I think my favorite part of the process is when I sew a seam, and the composition is hidden from me, and then I take it over to my ironing table and press the seam open with an iron and find out how it all came together. I see how everything lined up, or didn’t line up. That seam is a ditch, it’s a valley to me — a significant demarcation, a border between territories, here and there. I love that. It’s a special kind of line I don’t get with other materials. It seems that it is physical, with depth. That it has attributes. But, it is just the space between two things.

Another thing that happens is when two of “the same greens” get sewn together, it isn’t until they are tightly joined that you recognize their subtle differences. 

Tell me about the sewing — do you feel any connection to craft traditions?

Not really. Sewing is more about tying two things together in my process. I use it more like a shipwright uses sailcloth and line. When we get this thing together, it will catch wind and take us South! It’s about translating forces.

A lot of your work draws on architecture and geometry. Can you speak to that interest or what that might be about?

The thing about architecture is that it isn’t outside of us, it is about us. And usually, there is a distinction made between nature and architecture, but I think of the things we build as more an arrangement of what is natural, so I place more emphasis on architecture as an activity rather than as an object. That’s not something I’m trying to broadcast necessarily or that I’ve understood all along, but it’s something I come to understand as I continue to make this work.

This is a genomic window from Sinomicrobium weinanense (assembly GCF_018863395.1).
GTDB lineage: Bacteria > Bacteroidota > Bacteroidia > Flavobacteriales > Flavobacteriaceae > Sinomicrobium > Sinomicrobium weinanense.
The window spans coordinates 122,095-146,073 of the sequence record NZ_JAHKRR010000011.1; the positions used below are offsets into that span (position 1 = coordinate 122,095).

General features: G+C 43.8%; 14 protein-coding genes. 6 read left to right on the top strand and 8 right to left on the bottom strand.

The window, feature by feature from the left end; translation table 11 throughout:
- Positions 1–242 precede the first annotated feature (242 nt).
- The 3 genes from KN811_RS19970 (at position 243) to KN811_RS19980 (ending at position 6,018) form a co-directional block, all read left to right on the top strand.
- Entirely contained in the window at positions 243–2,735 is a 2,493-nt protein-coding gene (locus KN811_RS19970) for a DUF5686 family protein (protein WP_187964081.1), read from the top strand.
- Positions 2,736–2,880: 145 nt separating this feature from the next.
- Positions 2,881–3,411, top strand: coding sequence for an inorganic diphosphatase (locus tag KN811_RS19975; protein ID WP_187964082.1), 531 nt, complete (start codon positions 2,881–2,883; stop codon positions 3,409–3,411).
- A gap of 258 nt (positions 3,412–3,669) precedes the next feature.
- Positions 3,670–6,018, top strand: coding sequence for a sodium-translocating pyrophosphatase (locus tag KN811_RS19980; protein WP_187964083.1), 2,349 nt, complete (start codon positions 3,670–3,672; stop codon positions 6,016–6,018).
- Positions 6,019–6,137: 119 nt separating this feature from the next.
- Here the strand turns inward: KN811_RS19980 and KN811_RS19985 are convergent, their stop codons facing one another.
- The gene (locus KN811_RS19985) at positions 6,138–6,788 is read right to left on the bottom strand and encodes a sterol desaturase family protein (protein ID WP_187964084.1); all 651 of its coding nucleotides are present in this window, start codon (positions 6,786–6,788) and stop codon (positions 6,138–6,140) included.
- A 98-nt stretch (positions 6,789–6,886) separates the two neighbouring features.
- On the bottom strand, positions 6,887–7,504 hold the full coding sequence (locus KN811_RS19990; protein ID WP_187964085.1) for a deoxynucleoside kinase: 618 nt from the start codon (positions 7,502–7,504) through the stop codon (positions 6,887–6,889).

In the sculptures, not only is there a three-dimensional object rendered but in some of the work the painted space surrounding a painted object arranges briefly into form because of the shading of the planes. 

Do you mean sometimes a “background” might attach itself to the “object” and vice versa? That the object/subject is fluid?

Exactly. I am very interested in this — the phenomena which contribute to a thing appearing to exist. A shaded section supplies a viewer with the perception of dimension, offering evidence that it extends into space by inches or miles, and on the other hand, goes nowhere. If the production of perceived dimension, such as with an architectural object, can be so simply delivered, who is to say that the qualities of the actual object in the world, with all its attendant force and strength, are not also based on illusion. At the very least, this concept gives me a sensation of freedom when the laws of the material world seem overwhelming. 

Can you tell me about the pressure drawings I’ve also seen you sharing on your Instagram?

Well first, I wanted to call them pressure drawings to illuminate the importance of force. The use of my iron is an overlooked part of my process, but it’s one of my most essential tools. It combines all these forces: pressure, time, and heat. You can use more of any of them to press a fold, and they determine the sharpness of my lines. With the drawings, their appearance depended on the force of my arm pressing this eraser into the paper. And they are little bricks. Bricks make up my whole neighborhood including the sidewalks. The city was changing all the electrical poles one day and digging up piles of bright red earth. I asked them “What is that? It looks like ground-up bricks all the way down.” They said that most of Richmond was made on the spot, that the bricks were just formed of the dirt under the ground. 

That reminds me of the term “functional units” in anatomy…